Initially, the hepatitis B vaccine was a plasma-derived vaccine that was produced from the HBsAg particle purified from the plasma of people with chronic HBV infections. Although the vaccine was proven to be safe and efficacious, it was removed from the US market in 1992 because of fears of transmission of HBV and other blood borne pathogens such as the human immunodeficiency virus (HIV) (“http:// www.cdc.gov/vaccines/pubs/pinkbook/downloads/hepb.pdf”). A recombinant HBV was approved in the United States in 1986, with a second similar recombinant vaccine approved in 1989. The recombinant vaccine is produced by the insertion of a plasmid containing the gene for HBsAg into the yeast, Saccharomyces cerevisiae, which then produces the HBsAg. The recombinant vaccine is made of 95% HBsAg protein, and about 5% of yeast-derived proteins. The lack of complete viral particle expression by the recombinant vaccine precludes a risk of infection. The two current approved recombinant HBV vaccines include Recombivax HB and Engerix-B , both of which are available in adult and pediatric formulations. Although there is an age-related decline in immunogenicity, booster immunizations are not routinely recommended as even low antibody levels protect against clinically significant HBV infection.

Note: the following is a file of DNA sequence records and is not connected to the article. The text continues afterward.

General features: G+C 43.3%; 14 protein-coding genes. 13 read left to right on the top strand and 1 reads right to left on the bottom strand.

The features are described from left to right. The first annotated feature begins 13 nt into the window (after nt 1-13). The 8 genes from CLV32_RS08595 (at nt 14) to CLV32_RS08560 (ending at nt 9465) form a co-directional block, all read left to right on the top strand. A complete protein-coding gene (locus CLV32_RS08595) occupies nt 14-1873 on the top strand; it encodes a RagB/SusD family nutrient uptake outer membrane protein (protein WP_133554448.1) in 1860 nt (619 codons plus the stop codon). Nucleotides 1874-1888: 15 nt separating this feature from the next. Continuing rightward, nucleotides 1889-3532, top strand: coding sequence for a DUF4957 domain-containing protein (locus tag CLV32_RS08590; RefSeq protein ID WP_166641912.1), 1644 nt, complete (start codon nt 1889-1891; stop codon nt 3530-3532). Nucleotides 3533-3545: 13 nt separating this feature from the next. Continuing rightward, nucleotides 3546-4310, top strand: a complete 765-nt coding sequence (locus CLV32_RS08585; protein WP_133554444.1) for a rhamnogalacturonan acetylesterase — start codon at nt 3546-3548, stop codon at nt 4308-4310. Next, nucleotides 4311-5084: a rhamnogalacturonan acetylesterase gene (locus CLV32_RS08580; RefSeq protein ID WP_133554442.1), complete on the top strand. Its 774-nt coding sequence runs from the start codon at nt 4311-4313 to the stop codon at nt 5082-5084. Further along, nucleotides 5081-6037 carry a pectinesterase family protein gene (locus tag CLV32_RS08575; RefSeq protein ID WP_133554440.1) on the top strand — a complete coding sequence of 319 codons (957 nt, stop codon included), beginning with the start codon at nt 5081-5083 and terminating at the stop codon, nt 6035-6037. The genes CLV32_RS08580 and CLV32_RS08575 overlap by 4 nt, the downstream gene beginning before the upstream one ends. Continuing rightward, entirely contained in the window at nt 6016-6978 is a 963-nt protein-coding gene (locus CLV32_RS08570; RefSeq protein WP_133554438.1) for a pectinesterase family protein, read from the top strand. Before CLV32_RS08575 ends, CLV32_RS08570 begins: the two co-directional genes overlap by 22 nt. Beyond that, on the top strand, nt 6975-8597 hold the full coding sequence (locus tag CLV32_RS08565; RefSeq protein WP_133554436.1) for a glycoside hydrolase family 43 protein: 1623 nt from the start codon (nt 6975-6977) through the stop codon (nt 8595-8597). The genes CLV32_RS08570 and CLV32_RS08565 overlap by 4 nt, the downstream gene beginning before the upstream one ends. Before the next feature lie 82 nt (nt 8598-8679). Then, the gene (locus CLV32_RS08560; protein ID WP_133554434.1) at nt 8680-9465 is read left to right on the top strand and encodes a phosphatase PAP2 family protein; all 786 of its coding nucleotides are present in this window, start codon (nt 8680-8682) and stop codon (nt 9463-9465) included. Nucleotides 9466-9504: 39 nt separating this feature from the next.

The prevention of overt hepatitis B infection likely prevents the subsequent development of hepatocellular carcinoma although epidemiological data is limited. The HBV vaccine would not be considered useful in patients with established hepatocellular carcinoma or in those patients without HBV infection. The paradigm that infectious disease vaccination may prevent cancer development, however, is worth exploring as this may be applicable in other cancers where there is a known viral precursor state.

Current status of therapeutic cancer vaccines

Therapeutic vaccines have been studied in numerous tumor types. Thus far, the only approved therapeutic vaccine is in prostate cancer. We will briefiy review some of the historic and current approaches in the development of therapeutic vaccines in cancer.

Brain tumors